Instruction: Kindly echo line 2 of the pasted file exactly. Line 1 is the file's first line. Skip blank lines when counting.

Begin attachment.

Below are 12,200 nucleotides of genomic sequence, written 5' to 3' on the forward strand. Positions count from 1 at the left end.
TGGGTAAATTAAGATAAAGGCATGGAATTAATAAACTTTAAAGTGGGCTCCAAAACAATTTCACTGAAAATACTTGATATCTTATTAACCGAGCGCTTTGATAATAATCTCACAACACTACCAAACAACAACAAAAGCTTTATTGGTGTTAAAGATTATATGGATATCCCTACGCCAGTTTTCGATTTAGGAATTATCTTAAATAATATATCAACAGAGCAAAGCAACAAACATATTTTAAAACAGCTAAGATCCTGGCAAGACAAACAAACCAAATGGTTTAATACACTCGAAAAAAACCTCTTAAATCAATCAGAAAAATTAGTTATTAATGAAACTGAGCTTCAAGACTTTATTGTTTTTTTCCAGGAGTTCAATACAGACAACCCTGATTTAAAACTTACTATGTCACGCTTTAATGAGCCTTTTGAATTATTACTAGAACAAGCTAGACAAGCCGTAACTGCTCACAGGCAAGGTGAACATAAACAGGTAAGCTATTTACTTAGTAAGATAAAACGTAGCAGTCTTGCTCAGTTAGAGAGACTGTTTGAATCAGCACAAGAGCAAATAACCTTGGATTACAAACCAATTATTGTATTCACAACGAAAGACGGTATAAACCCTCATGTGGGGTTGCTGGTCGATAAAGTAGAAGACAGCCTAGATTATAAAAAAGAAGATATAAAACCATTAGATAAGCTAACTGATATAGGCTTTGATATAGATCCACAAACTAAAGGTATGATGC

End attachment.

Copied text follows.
TGGGTAAATTAAGATAAAGGCATGGAATTAATAAACTTTAAAGTGGGCTCCAAAACAATTTCACTGAAAATACTTGATATCTTATTAACCGAGCGCTTTGATAATAATCTCACAACACTACCAAACAACAACAAAAGCTTTATTGGTGTTAAAGATTATATGGATATCCCTACGCCAGTTTTCGATTTAGGAATTATCTTAAATAATATATCAACAGAGCAAAGCAACAAACATATTTTAAAACAGCTAAGATCCTGGCAAGACAAACAAACCAAATGGTTTAATACACTCGAAAAAAACCTCTTAAATCAATCAGAAAAATTAGTTATTAATGAAACTGAGCTTCAAGACTTTATTGTTTTTTTCCAGGAGTTCAATACAGACAACCCTGATTTAAAACTTACTATGTCACGCTTTAATGAGCCTTTTGAATTATTACTAGAACAAGCTAGACAAGCCGTAACTGCTCACAGGCAAGGTGAACATAAACAGGTAAGCTATTTACTTAGTAAGATAAAACGTAGCAGTCTTGCTCAGTTAGAGAGACTGTTTGAATCAGCACAAGAGCAAATAACCTTGGATTACAAACCAATTATTGTATTCACAACGAAAGACGGTATAAACCCTCATGTGGGGTTGCTGGTCGATAAAGTAGAAGACAGCCTAGATTATAAAAAAGAAGATATAAAACCATTAGATAAGCTAACTGATATAGGCTTTGATATAGATCCACAAACTAAAGGTATGATGC